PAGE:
I am thinking about starting a journal.
I know. You’re wagging a finger and saying, “Whaaaat? Lonny Cain, the guy who preaches the importance of writing down personal history, does not keep a journal?”
Hear me out.
I’ve been writing this column since 2007 – 15 years this month. It’s a benchmark. And these weekly peckings have evolved.
My “voice” has changed. My writing voice, which means my writing style and personality and mood and mission. And more.
Voice is what pours out on a given day in a given month and year. When I write I am talking. To you. When you read this I want you to “hear” me. A conversation.
What has also morphed in this writing journey is my original mission. My first column on Nov.10, 2007, was under this headline: “Tell me what makes a good newspaper.”
I focused on explaining the hows and whys of a newsroom to start a healthy dialogue with readers ... and nonreaders. The common goal was to make a newspaper better.
What I wrote was always personal and honest, but over time that thread expanded, pushing my conversation with you in many directions.
My ego wants you to look forward to this column, wondering, “What the hey is he going to write about this week?” (Same question I ask myself.)
Whatever the topic, it gets personal. Therefore, you could argue I am writing a journal … with this column. It’s only once a week, but that adds up to a revealing look at my personal journey over 15 years.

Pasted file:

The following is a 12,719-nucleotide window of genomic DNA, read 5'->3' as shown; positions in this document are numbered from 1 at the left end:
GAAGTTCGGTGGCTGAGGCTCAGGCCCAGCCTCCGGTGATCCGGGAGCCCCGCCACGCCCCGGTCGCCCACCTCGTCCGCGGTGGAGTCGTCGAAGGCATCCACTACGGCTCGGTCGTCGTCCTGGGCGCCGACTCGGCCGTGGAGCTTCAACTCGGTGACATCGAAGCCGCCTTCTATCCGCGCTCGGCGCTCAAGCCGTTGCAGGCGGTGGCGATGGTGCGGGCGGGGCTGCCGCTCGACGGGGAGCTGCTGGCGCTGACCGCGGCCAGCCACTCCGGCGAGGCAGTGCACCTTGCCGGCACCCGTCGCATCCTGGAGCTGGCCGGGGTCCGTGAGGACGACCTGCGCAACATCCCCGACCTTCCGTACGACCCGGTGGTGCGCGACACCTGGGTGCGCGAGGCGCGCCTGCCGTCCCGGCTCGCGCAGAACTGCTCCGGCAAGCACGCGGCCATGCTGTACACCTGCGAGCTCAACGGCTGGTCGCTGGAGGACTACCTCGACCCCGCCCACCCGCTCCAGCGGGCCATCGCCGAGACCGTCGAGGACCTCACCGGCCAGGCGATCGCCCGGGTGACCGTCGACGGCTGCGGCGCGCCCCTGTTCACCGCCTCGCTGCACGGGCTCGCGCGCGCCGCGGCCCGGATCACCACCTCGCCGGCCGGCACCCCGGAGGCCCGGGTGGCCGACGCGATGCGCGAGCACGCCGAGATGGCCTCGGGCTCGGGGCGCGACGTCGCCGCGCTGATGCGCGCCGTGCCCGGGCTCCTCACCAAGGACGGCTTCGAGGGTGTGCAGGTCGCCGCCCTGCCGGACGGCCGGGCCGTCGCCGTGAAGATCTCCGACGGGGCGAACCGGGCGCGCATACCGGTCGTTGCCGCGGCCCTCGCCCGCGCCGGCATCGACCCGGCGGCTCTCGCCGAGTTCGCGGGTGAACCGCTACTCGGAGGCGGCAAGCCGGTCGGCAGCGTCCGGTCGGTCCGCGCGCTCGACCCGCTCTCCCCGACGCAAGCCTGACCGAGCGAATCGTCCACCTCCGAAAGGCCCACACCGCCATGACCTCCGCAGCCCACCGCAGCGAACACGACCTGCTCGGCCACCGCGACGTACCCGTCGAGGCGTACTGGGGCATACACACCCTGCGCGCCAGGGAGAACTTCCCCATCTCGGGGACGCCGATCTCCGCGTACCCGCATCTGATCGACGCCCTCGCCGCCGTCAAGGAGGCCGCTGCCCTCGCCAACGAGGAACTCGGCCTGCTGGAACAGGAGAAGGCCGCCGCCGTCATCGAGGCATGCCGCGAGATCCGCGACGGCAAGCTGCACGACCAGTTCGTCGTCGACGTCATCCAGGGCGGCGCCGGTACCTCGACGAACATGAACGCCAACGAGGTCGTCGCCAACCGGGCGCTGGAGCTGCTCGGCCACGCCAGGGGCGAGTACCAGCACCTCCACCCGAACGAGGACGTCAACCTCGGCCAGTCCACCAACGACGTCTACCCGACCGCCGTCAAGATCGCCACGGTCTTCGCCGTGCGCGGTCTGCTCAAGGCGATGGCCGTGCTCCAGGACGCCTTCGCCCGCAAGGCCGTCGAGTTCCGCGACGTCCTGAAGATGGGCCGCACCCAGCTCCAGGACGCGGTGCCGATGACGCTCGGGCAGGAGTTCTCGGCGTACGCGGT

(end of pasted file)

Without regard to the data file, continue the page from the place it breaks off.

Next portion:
But maybe there needs to be more because I don’t share all the gut-deep, personal stuff I carry. And good journals do, rolling out over time as a conversation with self.
It should be read and reread later by the author, for sure. But also by those who love, admire, or simply want to know more about you. But only when the author says so.
If I do a journal it would be for my future reading … when my sunsets are dwindling. But more important, I’d want it to leave it for family, and those who might care about my life story.
Every day is a lesson learned. Perhaps a journal should share those lessons. I don’t think I’d want to do a daily score: the highs and the lows. I know there are good prompts to follow. Like what was the best part of your day?
I think I’d reframe the question a bit and write to my future self … or whomever.
I’d prefer to ask: What do you want to remember about this day five years or 10 years from now? And why? What would you tell your grandkids about this day?
A good question to ponder each day, but the answer is not always a headline grabber. So I am not sure a journal needs to reflect every day.
So back to the issue. Should I start a journal? What d’ya think?
After 15 years, I’m pretty comfortable with these chats we have each week. I have left a trail of thoughts and memories that do reflect a personal journey. A journal.
And I like the idea that you were part of it.
• Lonny Cain, retired managing editor of The Times in Ottawa, also was a reporter for The Herald-News in Joliet in the 1970s. His Paperwork email is firstname.lastname@example.org. Or mail The Times, 110 W. Jefferson St., Ottawa, IL 61350.